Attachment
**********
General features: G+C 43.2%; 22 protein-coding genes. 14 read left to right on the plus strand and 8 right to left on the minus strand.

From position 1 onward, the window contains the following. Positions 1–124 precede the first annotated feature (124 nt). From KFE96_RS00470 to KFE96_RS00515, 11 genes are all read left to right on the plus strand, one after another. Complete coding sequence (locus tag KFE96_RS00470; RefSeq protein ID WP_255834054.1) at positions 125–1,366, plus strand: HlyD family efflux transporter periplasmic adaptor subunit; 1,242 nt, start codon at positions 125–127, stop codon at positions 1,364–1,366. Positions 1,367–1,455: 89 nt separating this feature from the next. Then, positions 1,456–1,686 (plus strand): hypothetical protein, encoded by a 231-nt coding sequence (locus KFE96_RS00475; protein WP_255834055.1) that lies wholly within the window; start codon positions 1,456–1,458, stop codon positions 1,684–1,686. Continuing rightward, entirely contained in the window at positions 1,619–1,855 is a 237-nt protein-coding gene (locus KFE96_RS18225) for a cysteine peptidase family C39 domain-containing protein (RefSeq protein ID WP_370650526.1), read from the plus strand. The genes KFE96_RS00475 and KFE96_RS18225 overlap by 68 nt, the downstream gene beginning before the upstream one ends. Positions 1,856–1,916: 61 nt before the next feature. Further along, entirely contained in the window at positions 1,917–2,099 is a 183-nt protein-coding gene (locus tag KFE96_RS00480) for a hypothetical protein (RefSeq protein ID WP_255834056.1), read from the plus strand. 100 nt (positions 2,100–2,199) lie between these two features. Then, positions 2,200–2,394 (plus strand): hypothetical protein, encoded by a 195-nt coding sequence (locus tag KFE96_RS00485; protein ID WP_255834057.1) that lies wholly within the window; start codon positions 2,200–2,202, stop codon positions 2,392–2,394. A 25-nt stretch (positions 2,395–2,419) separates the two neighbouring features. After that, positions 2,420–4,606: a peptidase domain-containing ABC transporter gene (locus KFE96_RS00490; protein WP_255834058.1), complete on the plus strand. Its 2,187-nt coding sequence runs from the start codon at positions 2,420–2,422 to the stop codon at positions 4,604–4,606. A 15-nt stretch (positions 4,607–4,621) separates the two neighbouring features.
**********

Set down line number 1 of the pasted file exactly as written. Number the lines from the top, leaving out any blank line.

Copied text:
General features: G+C 43.2%; 22 protein-coding genes. 14 read left to right on the plus strand and 8 right to left on the minus strand.